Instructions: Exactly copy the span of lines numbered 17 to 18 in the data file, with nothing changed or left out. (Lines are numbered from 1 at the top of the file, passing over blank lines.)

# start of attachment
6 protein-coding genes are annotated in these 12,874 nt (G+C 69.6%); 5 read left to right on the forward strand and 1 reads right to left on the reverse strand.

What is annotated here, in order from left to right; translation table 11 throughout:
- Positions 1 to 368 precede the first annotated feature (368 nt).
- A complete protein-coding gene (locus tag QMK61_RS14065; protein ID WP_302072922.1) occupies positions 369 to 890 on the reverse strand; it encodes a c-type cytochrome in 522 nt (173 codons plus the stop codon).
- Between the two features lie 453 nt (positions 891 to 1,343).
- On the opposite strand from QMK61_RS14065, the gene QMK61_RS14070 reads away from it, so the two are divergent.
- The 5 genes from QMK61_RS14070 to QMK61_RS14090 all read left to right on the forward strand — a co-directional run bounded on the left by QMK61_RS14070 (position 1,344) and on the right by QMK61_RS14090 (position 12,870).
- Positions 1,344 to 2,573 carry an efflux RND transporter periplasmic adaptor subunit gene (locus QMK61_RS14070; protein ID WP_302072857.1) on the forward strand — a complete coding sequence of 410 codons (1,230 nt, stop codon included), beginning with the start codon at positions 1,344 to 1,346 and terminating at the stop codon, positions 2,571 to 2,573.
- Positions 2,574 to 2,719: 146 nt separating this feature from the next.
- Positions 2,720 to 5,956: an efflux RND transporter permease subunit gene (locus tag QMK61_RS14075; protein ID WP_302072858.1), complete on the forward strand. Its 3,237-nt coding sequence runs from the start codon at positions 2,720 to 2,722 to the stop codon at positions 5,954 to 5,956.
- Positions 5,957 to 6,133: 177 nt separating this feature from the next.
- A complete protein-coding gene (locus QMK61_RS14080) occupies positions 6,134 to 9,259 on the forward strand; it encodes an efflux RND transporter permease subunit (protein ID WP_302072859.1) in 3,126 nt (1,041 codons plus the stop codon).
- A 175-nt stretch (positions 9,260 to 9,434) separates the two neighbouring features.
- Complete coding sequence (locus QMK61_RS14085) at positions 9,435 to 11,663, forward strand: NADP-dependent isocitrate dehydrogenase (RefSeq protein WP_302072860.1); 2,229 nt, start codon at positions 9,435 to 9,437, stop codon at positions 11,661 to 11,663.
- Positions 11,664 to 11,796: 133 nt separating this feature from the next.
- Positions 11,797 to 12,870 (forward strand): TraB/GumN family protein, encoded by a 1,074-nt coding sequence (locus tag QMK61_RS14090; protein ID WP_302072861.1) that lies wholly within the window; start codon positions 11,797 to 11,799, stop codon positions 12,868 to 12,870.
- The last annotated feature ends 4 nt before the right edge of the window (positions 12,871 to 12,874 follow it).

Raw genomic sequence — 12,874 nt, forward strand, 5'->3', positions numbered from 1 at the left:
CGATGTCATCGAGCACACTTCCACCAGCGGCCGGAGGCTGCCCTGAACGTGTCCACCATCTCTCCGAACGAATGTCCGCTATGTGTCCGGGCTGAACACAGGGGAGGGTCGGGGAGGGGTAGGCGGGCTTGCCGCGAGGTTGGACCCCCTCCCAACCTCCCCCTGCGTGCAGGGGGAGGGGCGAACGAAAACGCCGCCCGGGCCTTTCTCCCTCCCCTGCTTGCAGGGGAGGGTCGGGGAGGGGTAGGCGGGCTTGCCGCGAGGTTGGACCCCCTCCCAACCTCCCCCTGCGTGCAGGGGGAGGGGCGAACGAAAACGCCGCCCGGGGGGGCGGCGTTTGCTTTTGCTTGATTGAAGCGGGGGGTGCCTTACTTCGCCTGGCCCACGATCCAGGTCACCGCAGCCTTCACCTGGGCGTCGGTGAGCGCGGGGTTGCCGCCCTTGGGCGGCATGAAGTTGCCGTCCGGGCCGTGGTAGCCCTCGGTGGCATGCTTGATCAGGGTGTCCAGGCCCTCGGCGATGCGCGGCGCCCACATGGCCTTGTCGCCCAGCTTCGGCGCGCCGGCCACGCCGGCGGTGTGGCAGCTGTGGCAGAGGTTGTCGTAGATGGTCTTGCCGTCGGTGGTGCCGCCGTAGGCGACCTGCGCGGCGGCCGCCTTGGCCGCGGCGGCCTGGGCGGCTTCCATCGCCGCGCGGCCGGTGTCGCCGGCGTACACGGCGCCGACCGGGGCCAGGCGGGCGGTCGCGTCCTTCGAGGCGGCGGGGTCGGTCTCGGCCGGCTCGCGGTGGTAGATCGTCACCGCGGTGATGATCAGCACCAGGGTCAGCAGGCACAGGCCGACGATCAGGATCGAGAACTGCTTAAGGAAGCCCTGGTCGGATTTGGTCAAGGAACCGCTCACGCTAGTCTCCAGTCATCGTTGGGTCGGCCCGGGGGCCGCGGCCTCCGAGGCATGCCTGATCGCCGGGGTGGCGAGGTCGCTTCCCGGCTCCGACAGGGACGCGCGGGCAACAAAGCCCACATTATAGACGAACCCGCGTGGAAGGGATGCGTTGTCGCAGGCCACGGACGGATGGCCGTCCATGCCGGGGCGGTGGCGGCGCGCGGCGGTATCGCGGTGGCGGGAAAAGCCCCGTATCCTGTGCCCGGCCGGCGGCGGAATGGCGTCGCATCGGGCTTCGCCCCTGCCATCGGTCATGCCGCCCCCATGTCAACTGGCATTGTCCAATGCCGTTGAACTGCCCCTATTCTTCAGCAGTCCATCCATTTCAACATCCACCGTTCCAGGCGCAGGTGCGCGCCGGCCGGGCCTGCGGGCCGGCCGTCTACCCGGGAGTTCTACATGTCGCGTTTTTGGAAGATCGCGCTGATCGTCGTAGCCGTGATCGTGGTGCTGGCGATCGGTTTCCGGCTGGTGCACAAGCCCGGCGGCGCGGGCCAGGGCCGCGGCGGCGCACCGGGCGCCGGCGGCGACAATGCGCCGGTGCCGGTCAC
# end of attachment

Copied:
- The last annotated feature ends 4 nt before the right edge of the window (positions 12,871 to 12,874 follow it).

Raw genomic sequence — 12,874 nt, forward strand, 5'->3', positions numbered from 1 at the left: